Students and faculty gathered in the Stokes amphitheater on Tuesday night to stand in solidarity with those affected by political upheaval in Nicaragua.
The event, “A Moment for Nicaragua,” featured reflection, prayers, and a candlelight vigil. It was hosted by the Undergraduate Government of Boston College, The Organization for Latin America Affairs (OLAA), and the Latin American Business Club (LABC).
The ceremony opened with a song performed by BC students followed by prayers and an address from Fr. Victor Gracitúa. The assembly also included a moment of silence for 63 individuals who lost their lives during a social security reform protest.
Nicaragua has experienced much instability and severe political unrest in recent weeks. Protesters believe President Daniel Ortega should step down and have been met with a torrent of violence. Ortega, who is now serving his third consecutive term as president, has been accused of electoral fraud.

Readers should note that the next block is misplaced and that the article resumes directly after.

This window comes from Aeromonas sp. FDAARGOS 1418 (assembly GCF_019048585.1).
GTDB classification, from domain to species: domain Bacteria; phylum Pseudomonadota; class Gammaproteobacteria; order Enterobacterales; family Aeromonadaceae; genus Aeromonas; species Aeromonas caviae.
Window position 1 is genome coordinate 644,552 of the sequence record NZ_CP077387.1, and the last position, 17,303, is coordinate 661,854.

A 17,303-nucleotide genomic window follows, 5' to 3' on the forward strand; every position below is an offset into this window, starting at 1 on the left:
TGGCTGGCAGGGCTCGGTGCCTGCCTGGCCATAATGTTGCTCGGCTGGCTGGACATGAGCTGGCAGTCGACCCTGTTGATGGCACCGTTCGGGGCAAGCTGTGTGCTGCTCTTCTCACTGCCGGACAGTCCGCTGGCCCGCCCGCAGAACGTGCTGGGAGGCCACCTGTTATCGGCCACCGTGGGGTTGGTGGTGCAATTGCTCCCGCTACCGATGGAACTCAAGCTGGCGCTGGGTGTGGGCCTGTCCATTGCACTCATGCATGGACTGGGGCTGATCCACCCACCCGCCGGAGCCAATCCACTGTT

Several students also spoke to the crowd that congregated in the Stokes amphitheater. Pablo Cardenal, LSOE '20, who has lived in Nicaragua for most of his life, described the violence, assassinations, and student disappearances that have plagued the country.
Despite the dire situation, Cardenal was optimistic about the future.
“Where there is darkness there is always hope," said Cardenal.
“Nicaraguans will overcome these obstacles and become the beautiful and vibrant nation that they want to be," said Cardenal. "Nicaragua is fighting for peace. Nicaragua is fighting for democracy. Nicaragua is fighting for Nicaragua."
Nicaraguan student Massiel Flores Mairena, MCAS '21, commended the bravery of organizers and protesters, many who are students.
“The 63 that have died, and those that have disappeared, serve as a reminder that standing up for what we believe in is hard and costs a lot,” she said. “But with the help of God, we can overcome any obstacle and achieve a more just world.”
After the student remarks, the assembled community members lit candles and walked in a procession to the Statue of Our Blessed Mother in front of Bapst Library. Another moment of silence and closing prayer concluded the ceremony.